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Monday, Aug. 4, 2008

Willie Nelson

Stardust: Legacy Edition (Columbia/Legacy)

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Pop and country music were never entirely isolated from one another. Some of the material sung by the early generations of country recording artists originated on Tin Pan Alley before seeping into the folk traditions of the South. Later, Tony Bennett recorded Hank Williams’ “Cold Cold Heart” and, during the early ’60s, Nashville’s “countrypolitan” acts aimed for crossover appeal. Still, it was considered unusual in 1978 when outlaw country singer Willie Nelson recorded an album of old pop standards named for a Hoagy Carmichael favorite, Stardust.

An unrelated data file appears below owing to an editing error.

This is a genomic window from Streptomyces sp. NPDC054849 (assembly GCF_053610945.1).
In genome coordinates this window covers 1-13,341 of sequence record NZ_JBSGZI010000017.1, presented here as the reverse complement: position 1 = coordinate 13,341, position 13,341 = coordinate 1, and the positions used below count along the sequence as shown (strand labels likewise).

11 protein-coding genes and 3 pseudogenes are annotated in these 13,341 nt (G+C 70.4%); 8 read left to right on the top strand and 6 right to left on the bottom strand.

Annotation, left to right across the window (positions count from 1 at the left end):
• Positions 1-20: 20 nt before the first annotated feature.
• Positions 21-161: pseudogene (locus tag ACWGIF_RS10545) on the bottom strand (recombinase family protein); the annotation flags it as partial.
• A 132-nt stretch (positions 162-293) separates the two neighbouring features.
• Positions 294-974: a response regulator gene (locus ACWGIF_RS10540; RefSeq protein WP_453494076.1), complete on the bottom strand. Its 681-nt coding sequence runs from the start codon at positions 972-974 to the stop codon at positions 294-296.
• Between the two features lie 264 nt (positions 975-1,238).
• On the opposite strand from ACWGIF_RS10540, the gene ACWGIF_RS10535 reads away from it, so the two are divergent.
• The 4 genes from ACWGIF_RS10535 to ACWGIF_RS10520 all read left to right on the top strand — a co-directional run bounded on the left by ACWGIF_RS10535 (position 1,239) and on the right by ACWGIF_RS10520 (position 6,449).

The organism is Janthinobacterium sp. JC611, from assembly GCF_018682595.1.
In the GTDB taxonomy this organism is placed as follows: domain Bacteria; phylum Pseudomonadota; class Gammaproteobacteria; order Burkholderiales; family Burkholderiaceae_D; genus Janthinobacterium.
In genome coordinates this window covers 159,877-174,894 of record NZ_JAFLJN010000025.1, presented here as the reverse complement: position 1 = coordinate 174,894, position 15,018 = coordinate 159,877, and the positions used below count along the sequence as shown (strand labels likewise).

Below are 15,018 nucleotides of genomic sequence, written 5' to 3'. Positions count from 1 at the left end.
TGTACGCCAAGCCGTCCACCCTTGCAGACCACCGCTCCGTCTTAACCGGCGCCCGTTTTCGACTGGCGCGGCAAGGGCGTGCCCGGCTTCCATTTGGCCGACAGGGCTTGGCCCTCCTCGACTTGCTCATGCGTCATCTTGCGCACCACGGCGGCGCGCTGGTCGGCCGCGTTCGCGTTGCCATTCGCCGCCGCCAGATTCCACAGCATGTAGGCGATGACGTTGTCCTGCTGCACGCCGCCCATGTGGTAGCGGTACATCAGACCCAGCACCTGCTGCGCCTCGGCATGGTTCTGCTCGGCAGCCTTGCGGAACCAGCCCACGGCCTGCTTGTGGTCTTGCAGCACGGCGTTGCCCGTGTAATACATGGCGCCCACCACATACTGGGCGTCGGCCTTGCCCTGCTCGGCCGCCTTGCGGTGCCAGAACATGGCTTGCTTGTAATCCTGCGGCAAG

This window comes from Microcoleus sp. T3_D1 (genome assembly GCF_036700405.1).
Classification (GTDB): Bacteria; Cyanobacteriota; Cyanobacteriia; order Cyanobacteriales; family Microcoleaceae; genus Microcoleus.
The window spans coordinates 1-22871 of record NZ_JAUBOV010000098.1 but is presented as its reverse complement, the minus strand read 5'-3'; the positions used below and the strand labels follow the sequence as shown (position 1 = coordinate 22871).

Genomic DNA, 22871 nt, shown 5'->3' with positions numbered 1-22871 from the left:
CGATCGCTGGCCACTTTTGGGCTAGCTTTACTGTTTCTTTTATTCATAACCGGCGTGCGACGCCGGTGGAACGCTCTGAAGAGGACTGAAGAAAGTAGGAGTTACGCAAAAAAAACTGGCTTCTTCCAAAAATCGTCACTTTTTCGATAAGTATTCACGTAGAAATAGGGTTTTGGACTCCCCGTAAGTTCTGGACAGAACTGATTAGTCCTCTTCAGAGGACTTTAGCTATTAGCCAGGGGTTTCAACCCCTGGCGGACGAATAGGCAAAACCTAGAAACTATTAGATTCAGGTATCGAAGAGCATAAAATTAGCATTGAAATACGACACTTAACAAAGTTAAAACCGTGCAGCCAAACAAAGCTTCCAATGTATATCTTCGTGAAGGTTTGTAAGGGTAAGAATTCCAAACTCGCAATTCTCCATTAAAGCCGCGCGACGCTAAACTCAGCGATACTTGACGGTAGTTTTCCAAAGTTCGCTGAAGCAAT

It was so commercially successful and enjoyable for Nelson that he continued to dip into the Great American Songbook for years to come. Stardust: Legacy Edition packages the 1978 LP with a second disc of standards recorded by Nelson in the ’80s and ’90s. With a reedy grain in his voice, Nelson was no bel canto singer, no Sinatra, but he sang the old songs with conviction. The original Stardust was produced by ’60s soul man Booker T. Jones, who gave Nelson a low-key grounding with a comfortable combo drawing from country and R&B while sounding like neither. The high point was Irving Berlin’s “Blue Skies” in a performance true to its Jewish cantor melancholy, belying the optimism of the lyrics.